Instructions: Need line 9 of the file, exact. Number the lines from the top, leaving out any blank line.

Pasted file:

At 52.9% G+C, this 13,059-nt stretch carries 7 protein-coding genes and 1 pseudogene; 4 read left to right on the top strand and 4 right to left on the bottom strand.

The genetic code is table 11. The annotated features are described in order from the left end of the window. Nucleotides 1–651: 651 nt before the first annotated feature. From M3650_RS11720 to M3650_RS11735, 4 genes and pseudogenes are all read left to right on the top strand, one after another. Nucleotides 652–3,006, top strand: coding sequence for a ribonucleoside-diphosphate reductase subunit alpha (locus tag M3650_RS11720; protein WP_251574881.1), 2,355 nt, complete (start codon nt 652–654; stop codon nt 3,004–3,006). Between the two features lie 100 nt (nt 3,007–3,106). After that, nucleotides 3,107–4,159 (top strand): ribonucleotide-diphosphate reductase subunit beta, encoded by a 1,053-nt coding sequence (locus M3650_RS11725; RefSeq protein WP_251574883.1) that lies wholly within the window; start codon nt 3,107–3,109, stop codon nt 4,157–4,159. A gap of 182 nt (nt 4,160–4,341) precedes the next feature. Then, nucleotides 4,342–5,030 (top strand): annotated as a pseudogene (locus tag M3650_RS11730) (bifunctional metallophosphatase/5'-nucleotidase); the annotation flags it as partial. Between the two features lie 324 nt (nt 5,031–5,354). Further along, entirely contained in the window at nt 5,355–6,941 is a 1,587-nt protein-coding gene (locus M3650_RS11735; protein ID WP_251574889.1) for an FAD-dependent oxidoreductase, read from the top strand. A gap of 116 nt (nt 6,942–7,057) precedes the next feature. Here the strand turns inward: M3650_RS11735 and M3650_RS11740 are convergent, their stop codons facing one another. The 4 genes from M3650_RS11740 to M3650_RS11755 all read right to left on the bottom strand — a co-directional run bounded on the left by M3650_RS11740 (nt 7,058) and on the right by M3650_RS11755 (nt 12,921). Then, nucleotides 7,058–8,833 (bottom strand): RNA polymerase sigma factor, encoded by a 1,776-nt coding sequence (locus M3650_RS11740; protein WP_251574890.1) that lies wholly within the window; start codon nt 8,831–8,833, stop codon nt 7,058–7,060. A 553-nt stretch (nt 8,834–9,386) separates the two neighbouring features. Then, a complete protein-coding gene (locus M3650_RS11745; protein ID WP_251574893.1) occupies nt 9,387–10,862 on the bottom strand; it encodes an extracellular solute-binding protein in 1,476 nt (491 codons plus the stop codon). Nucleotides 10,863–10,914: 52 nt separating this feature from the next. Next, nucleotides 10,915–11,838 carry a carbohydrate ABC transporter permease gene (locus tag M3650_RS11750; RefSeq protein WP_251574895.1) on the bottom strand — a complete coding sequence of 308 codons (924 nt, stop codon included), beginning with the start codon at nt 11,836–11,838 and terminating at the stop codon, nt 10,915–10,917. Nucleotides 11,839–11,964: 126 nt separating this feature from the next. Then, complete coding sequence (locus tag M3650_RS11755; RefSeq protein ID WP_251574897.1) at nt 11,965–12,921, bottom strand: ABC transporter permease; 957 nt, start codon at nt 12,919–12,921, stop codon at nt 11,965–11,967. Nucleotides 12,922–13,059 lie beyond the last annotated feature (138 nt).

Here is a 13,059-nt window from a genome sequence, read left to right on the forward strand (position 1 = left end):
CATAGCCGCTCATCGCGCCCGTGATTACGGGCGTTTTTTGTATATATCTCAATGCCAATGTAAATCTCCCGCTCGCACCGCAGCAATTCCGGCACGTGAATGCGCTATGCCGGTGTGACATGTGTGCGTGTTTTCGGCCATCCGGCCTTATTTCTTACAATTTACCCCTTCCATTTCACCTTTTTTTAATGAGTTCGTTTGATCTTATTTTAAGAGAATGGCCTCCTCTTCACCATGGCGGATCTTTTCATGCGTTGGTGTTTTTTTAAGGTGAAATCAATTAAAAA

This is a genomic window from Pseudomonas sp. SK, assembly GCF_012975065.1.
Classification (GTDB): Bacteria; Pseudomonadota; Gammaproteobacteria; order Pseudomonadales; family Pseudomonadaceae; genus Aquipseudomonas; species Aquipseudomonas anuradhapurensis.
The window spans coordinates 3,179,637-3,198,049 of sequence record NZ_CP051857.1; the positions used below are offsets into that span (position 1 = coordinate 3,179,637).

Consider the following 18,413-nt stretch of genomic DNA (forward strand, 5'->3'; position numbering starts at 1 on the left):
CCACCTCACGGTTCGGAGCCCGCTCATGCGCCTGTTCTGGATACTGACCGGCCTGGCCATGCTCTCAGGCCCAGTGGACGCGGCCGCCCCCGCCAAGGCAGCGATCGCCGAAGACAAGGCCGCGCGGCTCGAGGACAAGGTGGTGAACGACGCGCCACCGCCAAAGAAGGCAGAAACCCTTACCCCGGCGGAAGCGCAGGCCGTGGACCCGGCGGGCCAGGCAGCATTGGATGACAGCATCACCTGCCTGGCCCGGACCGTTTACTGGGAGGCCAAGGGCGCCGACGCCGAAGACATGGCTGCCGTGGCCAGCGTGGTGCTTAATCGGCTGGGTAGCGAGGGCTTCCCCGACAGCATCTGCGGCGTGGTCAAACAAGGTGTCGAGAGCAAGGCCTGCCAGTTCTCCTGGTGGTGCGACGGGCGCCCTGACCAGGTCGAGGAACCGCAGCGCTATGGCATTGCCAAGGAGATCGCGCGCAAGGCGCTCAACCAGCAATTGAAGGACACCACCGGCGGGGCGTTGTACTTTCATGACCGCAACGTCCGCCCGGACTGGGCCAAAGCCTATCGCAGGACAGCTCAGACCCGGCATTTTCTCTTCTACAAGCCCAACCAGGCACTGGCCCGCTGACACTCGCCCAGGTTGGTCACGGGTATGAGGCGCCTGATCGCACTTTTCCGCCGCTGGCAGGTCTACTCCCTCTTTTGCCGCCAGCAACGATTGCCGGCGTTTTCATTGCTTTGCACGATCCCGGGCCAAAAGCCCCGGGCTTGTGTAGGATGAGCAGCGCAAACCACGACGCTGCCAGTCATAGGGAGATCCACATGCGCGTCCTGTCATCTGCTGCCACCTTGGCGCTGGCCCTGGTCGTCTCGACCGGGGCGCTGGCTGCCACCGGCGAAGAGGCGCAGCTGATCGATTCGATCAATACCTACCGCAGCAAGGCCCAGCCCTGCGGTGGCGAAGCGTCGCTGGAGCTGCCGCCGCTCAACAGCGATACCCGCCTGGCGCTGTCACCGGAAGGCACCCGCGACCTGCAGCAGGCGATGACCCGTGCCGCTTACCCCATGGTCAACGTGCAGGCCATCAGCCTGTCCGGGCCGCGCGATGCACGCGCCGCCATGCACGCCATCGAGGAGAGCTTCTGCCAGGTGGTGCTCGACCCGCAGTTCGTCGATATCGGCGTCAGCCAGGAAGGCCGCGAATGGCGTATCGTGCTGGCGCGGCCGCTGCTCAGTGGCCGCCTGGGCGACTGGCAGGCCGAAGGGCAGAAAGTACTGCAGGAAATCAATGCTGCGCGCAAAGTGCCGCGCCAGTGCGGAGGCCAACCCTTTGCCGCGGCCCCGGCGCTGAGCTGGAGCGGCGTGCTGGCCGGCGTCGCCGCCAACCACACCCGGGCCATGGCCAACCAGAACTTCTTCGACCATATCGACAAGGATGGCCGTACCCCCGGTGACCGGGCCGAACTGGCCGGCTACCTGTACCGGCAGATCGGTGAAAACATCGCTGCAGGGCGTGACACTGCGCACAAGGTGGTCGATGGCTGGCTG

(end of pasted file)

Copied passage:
CCACCTCACGGTTCGGAGCCCGCTCATGCGCCTGTTCTGGATACTGACCGGCCTGGCCATGCTCTCAGGCCCAGTGGACGCGGCCGCCCCCGCCAAGGCAGCGATCGCCGAAGACAAGGCCGCGCGGCTCGAGGACAAGGTGGTGAACGACGCGCCACCGCCAAAGAAGGCAGAAACCCTTACCCCGGCGGAAGCGCAGGCCGTGGACCCGGCGGGCCAGGCAGCATTGGATGACAGCATCACCTGCCTGGCCCGGACCGTTTACTGGGAGGCCAAGGGCGCCGACGCCGAAGACATGGCTGCCGTGGCCAGCGTGGTGCTTAATCGGCTGGGTAGCGAGGGCTTCCCCGACAGCATCTGCGGCGTGGTCAAACAAGGTGTCGAGAGCAAGGCCTGCCAGTTCTCCTGGTGGTGCGACGGGCGCCCTGACCAGGTCGAGGAACCGCAGCGCTATGGCATTGCCAAGGAGATCGCGCGCAAGGCGCTCAACCAGCAATTGAAGGACACCACCGGCGGGGCGTTGTACTTTCATGACCGCAACGTCCGCCCGGACTGGGCCAAAGCCTATCGCAGGACAGCTCAGACCCGGCATTTTCTCTTCTACAAGCCCAACCAGGCACTGGCCCGCTGACACTCGCCCAGGTTGGTCACGGGTATGAGGCGCCTGATCGCACTTTTCCGCCGCTGGCAGGTCTACTCCCTCTTTTGCCGCCAGCAACGATTGCCGGCGTTTTCATTGCTTTGCACGATCCCGGGCCAAAAGCCCCGGGCTTGTGTAGGATGAGCAGCGCAAACCACGACGCTGCCAGTCATAGGGAGATCCACATGCGCGTCCTGTCATCTGCTGCCACCTTGGCGCTGGCCCTGGTCGTCTCGACCGGGGCGCTGGCTGCCACCGGCGAAGAGGCGCAGCTGATCGATTCGATCAATACCTACCGCAGCAAGGCCCAGCCCTGCGGTGGCGAAGCGTCGCTGGAGCTGCCGCCGCTCAACAGCGATACCCGCCTGGCGCTGTCACCGGAAGGCACCCGCGACCTGCAGCAGGCGATGACCCGTGCCGCTTACCCCATGGTCAACGTGCAGGCCATCAGCCTGTCCGGGCCGCGCGATGCACGCGCCGCCATGCACGCCATCGAGGAGAGCTTCTGCCAGGTGGTGCTCGACCCGCAGTTCGTCGATATCGGCGTCAGCCAGGAAGGCCGCGAATGGCGTATCGTGCTGGCGCGGCCGCTGCTCAGTGGCCGCCTGGGCGACTGGCAGGCCGAAGGGCAGAAAGTACTGCAGGAAATCAATGCTGCGCGCAAAGTGCCGCGCCAGTGCGGAGGCCAACCCTTTGCCGCGGCCCCGGCGCTGAGCTGGAGCGGCGTGCTGGCCGGCGTCGCCGCCAACCACACCCGGGCCATGGCCAACCAGAACTTCTTCGACCATATCGACAAGGATGGCCGTACCCCCGGTGACCGGGCCGAACTGGCCGGCTACCTGTACCGGCAGATCGGTGAAAACATCGCTGCAGGGCGTGACACTGCGCACAAGGTGGTCGATGGCTGGCTG